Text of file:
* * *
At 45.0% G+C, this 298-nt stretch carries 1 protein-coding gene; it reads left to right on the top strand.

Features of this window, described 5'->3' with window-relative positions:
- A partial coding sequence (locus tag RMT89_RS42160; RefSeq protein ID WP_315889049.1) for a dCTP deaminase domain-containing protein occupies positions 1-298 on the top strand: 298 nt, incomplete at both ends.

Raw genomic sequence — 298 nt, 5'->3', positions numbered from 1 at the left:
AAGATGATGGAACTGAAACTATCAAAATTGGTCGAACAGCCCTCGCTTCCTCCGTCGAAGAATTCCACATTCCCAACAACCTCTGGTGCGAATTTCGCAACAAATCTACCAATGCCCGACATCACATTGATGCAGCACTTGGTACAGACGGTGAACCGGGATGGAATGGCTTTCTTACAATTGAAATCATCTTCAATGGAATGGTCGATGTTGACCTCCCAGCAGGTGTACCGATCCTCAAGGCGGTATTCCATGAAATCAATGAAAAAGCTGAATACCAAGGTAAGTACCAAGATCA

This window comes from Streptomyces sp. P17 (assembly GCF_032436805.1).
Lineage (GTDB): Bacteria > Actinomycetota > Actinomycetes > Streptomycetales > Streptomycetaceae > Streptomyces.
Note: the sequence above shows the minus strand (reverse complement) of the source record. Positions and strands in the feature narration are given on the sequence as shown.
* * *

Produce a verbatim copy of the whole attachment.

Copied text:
At 45.0% G+C, this 298-nt stretch carries 1 protein-coding gene; it reads left to right on the top strand.

Features of this window, described 5'->3' with window-relative positions:
- A partial coding sequence (locus tag RMT89_RS42160; RefSeq protein ID WP_315889049.1) for a dCTP deaminase domain-containing protein occupies positions 1-298 on the top strand: 298 nt, incomplete at both ends.

Raw genomic sequence — 298 nt, 5'->3', positions numbered from 1 at the left:
AAGATGATGGAACTGAAACTATCAAAATTGGTCGAACAGCCCTCGCTTCCTCCGTCGAAGAATTCCACATTCCCAACAACCTCTGGTGCGAATTTCGCAACAAATCTACCAATGCCCGACATCACATTGATGCAGCACTTGGTACAGACGGTGAACCGGGATGGAATGGCTTTCTTACAATTGAAATCATCTTCAATGGAATGGTCGATGTTGACCTCCCAGCAGGTGTACCGATCCTCAAGGCGGTATTCCATGAAATCAATGAAAAAGCTGAATACCAAGGTAAGTACCAAGATCA

This window comes from Streptomyces sp. P17 (assembly GCF_032436805.1).
Lineage (GTDB): Bacteria > Actinomycetota > Actinomycetes > Streptomycetales > Streptomycetaceae > Streptomyces.
Note: the sequence above shows the minus strand (reverse complement) of the source record. Positions and strands in the feature narration are given on the sequence as shown.